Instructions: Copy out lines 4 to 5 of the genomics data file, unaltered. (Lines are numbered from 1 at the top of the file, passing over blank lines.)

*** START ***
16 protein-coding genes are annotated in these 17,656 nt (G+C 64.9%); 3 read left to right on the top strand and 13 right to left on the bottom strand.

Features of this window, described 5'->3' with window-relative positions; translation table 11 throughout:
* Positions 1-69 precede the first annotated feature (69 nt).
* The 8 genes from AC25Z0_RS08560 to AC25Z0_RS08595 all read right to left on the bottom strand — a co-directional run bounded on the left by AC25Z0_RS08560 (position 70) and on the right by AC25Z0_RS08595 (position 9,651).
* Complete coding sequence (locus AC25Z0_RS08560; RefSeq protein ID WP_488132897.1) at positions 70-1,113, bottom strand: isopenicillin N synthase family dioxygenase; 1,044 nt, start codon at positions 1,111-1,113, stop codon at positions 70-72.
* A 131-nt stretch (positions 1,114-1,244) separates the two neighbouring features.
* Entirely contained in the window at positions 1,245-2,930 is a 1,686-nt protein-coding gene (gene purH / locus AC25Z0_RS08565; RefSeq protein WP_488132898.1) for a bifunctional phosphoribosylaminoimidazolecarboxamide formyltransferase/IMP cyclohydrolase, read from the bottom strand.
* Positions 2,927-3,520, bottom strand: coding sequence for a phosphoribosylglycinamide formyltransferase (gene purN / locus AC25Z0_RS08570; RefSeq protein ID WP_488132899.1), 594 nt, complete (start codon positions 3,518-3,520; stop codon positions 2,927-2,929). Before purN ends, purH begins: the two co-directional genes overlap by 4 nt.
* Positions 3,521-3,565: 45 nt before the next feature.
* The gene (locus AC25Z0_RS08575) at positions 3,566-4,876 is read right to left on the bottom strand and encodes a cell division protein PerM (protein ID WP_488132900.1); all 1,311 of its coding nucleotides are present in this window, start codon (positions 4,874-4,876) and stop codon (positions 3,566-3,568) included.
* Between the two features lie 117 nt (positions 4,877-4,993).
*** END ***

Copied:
* The 8 genes from AC25Z0_RS08560 to AC25Z0_RS08595 all read right to left on the bottom strand — a co-directional run bounded on the left by AC25Z0_RS08560 (position 70) and on the right by AC25Z0_RS08595 (position 9,651).
* Complete coding sequence (locus AC25Z0_RS08560; RefSeq protein ID WP_488132897.1) at positions 70-1,113, bottom strand: isopenicillin N synthase family dioxygenase; 1,044 nt, start codon at positions 1,111-1,113, stop codon at positions 70-72.